Closing the courtroom door: Where can victims of human rights abuse by business find justice?
Sif Thorgeirsson, Manager, Corporate Legal Accountability Project, Business & Human Rights Resource Centre
With avenues to justice narrowing in the US and UK, where can victims of business-related human rights abuse access remedy?
When a company takes your land without compensation, pollutes your water, or brings in private militia to guard an oil well who start to rape and abuse the women of a local community, you should have the right to ensure it stops, and to get your livelihood restored. It should not matter whether you are rich or poor or in what country you live. Yet many victims of business-related human rights abuse have no access to judicial remedy in their home country. Up to now, a select few have worked with lawyers to take the cases to the courts in the country where the company is headquartered (often USA or Europe). But now, they face a steady loss of venues internationally where they can bring their claims. The majority of cases of abuse we see at Business & Human Rights Resource Centre occur in weak governance zones, which often do not have an independent judiciary, and sometimes lack fully functioning courts at all. Therefore these victims frequently do not have access to enforceable remedies in their home country. Some then seek legal remedy elsewhere, e.g., where the company is headquartered. Of the 108 legal cases the Resource Centre has profiled, the majority (54%) are related to extraterritorial claims – that is, claims of abuse occurring outside the country of the court hearing the case. Unfortunately, in many companies’ home countries, getting an extraterritorial claim into court can be difficult and in some key countries, these claims are being drastically narrowed.
A turning point in extraterritorial human rights claims was the US Supreme Court’s decision in Kiobel v. Shell in 2013. For many years prior to this, the US Alien Tort Claims Act had provided a unique gateway for victims to seek justice – it allowed victims from around the world to bring cases to US courts and have a judgement passed. In the Kiobel lawsuit, the plaintiffs alleged that Shell was complicit in torture, extrajudicial killings and other abuses of Ogoni people in the Niger Delta. The Supreme Court’s 2013 decision in Kiobel restricted the scope of ATCA for abuses outside the United States, holding that there is a presumption against extraterritorial application of US law. The Court ruled that the facts must “touch and concern” the United States with “sufficient force” to overcome this presumption against extraterritoriality. The effect has been a near-freeze on victims seeking justice through this vital avenue. At the time of the Kiobel decision, there were at least 19 corporate Alien Tort cases pending in US courts. Since then, only one new Alien Tort case has been filed against a company in US court.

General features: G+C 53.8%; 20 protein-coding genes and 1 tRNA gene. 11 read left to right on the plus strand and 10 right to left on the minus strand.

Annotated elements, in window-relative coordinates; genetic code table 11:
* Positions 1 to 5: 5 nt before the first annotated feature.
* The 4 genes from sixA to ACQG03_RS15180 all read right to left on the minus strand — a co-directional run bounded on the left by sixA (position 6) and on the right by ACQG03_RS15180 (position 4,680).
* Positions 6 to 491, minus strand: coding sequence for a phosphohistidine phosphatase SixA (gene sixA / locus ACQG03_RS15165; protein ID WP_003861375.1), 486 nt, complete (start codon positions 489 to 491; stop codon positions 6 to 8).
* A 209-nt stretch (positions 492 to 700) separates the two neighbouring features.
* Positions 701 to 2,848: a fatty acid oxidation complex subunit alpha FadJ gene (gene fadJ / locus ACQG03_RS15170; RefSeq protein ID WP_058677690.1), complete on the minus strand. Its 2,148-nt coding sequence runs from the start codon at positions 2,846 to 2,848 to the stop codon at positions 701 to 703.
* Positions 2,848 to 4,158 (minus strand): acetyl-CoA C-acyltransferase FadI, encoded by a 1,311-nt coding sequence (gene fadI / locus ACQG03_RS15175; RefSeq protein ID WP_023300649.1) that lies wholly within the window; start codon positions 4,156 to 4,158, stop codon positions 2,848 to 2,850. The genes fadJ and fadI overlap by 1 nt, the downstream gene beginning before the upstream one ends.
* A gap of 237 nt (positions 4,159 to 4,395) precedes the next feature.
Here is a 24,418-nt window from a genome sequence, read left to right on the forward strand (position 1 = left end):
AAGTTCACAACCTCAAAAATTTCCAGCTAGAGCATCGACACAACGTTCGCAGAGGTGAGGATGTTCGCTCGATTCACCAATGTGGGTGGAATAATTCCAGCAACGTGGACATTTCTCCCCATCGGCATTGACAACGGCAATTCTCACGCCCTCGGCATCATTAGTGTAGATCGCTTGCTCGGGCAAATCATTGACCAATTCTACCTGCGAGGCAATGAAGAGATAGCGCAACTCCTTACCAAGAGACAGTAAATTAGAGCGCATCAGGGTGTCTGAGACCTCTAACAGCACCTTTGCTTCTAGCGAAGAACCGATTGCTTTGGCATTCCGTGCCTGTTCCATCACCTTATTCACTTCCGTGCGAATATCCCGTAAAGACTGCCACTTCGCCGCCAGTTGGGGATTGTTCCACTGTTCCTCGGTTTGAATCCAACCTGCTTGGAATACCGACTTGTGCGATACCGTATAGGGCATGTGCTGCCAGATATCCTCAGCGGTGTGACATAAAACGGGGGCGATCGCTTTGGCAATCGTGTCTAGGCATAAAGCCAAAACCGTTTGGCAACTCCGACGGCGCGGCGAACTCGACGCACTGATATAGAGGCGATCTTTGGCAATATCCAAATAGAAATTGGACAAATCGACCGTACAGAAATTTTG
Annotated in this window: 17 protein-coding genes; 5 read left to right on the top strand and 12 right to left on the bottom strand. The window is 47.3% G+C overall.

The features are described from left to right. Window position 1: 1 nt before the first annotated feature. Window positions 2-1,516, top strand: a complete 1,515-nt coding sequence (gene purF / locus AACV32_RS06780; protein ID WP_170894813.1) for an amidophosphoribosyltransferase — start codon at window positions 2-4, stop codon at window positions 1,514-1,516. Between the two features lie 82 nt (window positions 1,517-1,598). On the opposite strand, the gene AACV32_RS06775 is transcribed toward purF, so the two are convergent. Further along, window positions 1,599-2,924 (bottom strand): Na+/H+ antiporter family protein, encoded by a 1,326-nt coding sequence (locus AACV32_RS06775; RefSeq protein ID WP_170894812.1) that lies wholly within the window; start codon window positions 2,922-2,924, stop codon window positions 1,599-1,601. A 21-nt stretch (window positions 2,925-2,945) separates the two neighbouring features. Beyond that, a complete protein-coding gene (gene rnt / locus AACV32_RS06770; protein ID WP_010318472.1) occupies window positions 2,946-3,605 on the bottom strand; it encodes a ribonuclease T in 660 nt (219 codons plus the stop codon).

Lower courts have dismissed a majority of the ATCA cases that were pending at the time of the Kiobel decision, using this narrower standard on extraterritoriality, although the full contours of extraterritorial jurisdiction in US courts following Kiobel are still evolving. Cases dismissed include those against Occidental Petroleum (alleging complicity in a 1998 bombing attack in Colombia), Cisco (over supplying spyware to the Chinese Government), Drummond (alleging complicity in killing a Colombian labour leader), companies associated with the South African Apartheid government (over their alleged role in that government’s abuses), Chiquita (over its role in abuses by Colombian paramilitaries), Rio Tinto (alleging complicity in abuses during an armed conflict in Bougainville, Papua New Guinea) and Daimler (over its alleged role in abuses by the Argentinian military dictatorship). But not all US courts have taken such a strict line against ATCA cases since Kiobel. Some have permitted the plaintiffs to amend their complaints in order to show their cases’ ties to the United States, or have simply allowed cases to move forward. These include lawsuits against military contractors accused of participating in torture at Abu Ghraib, ExxonMobil regarding abuses by security personnel in Aceh in Indonesia, and Nestlé and others over forced child labour at cocoa suppliers in Côte d’Ivoire.